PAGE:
In the subject Motion for Summary Judgment, respondent contends that all of the facts necessary for our decision are set forth in Respondent's Request for Admissions, filed July 1, 1994. Respondent notes that petitioner did not respond to Respondent's Request For Admissions, and, thus, pursuant to Rule 90(c) of the Rules of Practice and Procedure of this Court, each matter set forth therein was automatically deemed admitted within 30 days after service of the request. See generally Freedson v. Commissioner [Dec. 33,511], 65 T.C. 333, 334-336 (1975), affd. [78-1 USTC ╤ 9171] 565 F.2d 954 (5th Cir. 1978). Hereinafter all rule references are to the Tax Court Rules of Practice and Procedure. Respondent also contends that she is entitled to a decision under Rule 121 as a matter of law.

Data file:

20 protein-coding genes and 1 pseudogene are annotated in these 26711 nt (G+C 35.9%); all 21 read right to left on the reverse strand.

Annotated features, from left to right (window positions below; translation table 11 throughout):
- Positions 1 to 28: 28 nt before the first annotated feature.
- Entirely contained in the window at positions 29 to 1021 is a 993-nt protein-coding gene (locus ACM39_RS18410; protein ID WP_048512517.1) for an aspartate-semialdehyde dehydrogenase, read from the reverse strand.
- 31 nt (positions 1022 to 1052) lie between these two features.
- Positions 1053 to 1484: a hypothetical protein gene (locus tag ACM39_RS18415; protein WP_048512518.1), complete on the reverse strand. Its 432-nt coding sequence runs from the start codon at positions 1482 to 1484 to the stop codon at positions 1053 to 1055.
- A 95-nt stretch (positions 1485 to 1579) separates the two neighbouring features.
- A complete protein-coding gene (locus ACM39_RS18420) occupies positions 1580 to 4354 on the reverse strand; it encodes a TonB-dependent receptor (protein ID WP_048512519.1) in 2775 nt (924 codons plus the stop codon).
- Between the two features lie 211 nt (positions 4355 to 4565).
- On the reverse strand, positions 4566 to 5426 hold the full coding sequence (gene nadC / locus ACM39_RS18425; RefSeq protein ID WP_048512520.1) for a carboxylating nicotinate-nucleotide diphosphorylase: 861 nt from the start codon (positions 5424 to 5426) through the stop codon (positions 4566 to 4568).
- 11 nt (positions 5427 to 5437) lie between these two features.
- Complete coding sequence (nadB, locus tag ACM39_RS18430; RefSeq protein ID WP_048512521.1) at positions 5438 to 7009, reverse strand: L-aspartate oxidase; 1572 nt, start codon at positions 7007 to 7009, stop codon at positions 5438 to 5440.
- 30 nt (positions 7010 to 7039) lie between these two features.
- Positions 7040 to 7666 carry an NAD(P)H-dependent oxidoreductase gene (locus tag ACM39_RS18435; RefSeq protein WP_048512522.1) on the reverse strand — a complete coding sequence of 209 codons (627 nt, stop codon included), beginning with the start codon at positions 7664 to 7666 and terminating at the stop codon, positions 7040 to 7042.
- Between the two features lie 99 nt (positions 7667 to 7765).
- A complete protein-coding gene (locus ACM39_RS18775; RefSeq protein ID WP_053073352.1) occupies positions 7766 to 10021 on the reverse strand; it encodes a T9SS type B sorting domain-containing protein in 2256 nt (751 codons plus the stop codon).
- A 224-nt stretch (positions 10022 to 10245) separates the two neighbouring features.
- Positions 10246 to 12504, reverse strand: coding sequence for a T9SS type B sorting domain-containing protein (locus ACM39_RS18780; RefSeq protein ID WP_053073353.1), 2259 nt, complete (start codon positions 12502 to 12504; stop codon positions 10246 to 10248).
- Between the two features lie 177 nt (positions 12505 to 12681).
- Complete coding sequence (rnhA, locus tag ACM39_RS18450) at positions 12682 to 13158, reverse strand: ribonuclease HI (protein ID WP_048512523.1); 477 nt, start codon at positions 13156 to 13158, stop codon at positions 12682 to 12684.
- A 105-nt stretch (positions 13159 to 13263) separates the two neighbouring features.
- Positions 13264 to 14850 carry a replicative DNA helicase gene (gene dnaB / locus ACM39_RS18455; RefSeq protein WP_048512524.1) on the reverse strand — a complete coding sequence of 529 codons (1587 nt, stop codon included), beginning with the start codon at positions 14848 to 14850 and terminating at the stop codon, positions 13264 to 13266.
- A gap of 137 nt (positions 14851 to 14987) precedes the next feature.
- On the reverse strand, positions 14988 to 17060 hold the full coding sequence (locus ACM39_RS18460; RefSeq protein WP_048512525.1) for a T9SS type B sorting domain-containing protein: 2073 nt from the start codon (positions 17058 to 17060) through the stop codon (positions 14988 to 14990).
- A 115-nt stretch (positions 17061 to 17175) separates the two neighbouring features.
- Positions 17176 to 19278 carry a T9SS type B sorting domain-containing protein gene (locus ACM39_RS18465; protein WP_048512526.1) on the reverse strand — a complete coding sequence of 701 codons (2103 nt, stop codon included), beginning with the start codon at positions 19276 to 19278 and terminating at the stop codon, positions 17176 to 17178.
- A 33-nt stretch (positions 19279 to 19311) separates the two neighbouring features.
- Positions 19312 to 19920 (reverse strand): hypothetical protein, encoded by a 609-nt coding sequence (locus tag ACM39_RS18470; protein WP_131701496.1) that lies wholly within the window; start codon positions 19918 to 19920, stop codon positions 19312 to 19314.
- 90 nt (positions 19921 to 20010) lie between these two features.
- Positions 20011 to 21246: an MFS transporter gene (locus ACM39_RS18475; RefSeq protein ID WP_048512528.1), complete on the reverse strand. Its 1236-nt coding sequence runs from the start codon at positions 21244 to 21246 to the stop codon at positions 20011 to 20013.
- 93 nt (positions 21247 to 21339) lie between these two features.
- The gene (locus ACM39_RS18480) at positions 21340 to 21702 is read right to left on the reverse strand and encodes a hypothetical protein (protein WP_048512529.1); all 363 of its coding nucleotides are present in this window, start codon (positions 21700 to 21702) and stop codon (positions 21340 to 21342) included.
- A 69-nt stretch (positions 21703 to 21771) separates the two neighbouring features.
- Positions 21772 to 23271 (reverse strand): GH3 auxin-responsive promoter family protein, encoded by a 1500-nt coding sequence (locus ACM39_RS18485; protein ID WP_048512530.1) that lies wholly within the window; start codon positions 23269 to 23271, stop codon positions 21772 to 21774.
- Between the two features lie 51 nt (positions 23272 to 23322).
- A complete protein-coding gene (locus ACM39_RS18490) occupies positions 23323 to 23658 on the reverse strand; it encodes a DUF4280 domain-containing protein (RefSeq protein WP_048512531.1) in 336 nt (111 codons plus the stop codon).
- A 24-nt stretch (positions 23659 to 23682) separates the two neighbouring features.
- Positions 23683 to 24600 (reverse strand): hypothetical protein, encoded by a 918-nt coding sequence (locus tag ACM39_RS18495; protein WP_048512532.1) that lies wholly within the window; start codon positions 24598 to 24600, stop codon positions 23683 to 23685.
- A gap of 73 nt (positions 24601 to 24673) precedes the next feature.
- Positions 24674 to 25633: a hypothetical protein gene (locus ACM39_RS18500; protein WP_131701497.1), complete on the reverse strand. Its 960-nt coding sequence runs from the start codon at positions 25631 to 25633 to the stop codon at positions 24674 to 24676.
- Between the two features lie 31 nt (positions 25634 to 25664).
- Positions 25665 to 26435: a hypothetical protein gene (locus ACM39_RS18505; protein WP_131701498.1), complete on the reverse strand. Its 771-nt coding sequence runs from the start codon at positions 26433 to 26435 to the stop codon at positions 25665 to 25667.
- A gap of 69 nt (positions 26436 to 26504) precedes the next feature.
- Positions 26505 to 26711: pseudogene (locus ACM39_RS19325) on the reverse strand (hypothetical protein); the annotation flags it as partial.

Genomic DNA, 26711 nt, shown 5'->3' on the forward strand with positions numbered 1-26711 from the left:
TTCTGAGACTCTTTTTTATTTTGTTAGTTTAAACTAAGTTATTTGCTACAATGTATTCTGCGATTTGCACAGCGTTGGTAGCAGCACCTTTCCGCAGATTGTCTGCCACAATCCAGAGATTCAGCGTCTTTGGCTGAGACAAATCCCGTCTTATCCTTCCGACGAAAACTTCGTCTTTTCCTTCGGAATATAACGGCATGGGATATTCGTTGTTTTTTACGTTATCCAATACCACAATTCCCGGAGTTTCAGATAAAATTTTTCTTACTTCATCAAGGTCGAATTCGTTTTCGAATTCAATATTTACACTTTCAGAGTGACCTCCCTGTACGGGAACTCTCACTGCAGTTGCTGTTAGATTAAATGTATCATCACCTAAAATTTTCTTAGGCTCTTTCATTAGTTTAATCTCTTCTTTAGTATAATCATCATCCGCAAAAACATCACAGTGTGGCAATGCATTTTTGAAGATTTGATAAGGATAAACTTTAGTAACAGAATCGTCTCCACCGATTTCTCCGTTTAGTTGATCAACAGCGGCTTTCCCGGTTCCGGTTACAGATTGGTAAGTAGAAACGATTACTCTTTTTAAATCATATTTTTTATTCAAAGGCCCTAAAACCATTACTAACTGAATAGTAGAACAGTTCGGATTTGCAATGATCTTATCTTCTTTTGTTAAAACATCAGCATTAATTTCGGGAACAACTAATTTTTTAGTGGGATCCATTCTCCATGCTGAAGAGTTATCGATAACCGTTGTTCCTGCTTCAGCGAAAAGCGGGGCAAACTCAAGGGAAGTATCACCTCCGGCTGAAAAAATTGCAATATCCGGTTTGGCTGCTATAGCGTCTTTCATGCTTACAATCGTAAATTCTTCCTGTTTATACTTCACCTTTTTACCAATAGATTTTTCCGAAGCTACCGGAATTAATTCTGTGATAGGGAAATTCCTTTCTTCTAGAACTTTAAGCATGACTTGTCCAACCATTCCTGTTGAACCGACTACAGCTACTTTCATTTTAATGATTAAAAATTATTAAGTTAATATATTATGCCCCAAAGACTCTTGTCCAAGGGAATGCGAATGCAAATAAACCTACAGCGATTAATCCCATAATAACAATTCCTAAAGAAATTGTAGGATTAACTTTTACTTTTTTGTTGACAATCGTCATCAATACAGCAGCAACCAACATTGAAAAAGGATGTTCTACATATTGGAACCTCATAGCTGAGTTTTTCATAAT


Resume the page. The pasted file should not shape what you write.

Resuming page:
The Court may grant summary judgment "if the pleadings, answers to interrogatories, depositions, admissions, and any other acceptable materials, together with the affidavits, if any, show that there is no genuine issue as to any material fact and that a decision may be rendered as a matter of law." Rule 121(b); Bond v. Commissioner [Dec. 48,822], 100 T.C. 32, 36 (1993); see Naftel v. Commissioner [Dec. 42,414], 85 T.C. 527, 529 (1985). The moving party, in this case respondent, bears the burden of proving that there is no genuine issue of material fact and that a decision may be rendered as a matter of law. See Rule 121(b); Bond v. Commissioner, supra at 36; Preece v. Commissioner [Dec. 47,009], 95 T.C. 594, 596 (1990); Espinoza v. Commissioner [Dec. 38,853], 78 T.C. 412, 416 (1982). The Court will view factual material and inferences drawn therefrom in the light most favorable to the party opposing the motion for summary judgment. E.g., Thoburn v. Commissioner [Dec. 46,799], 95 T.C. 132, 152 (1990).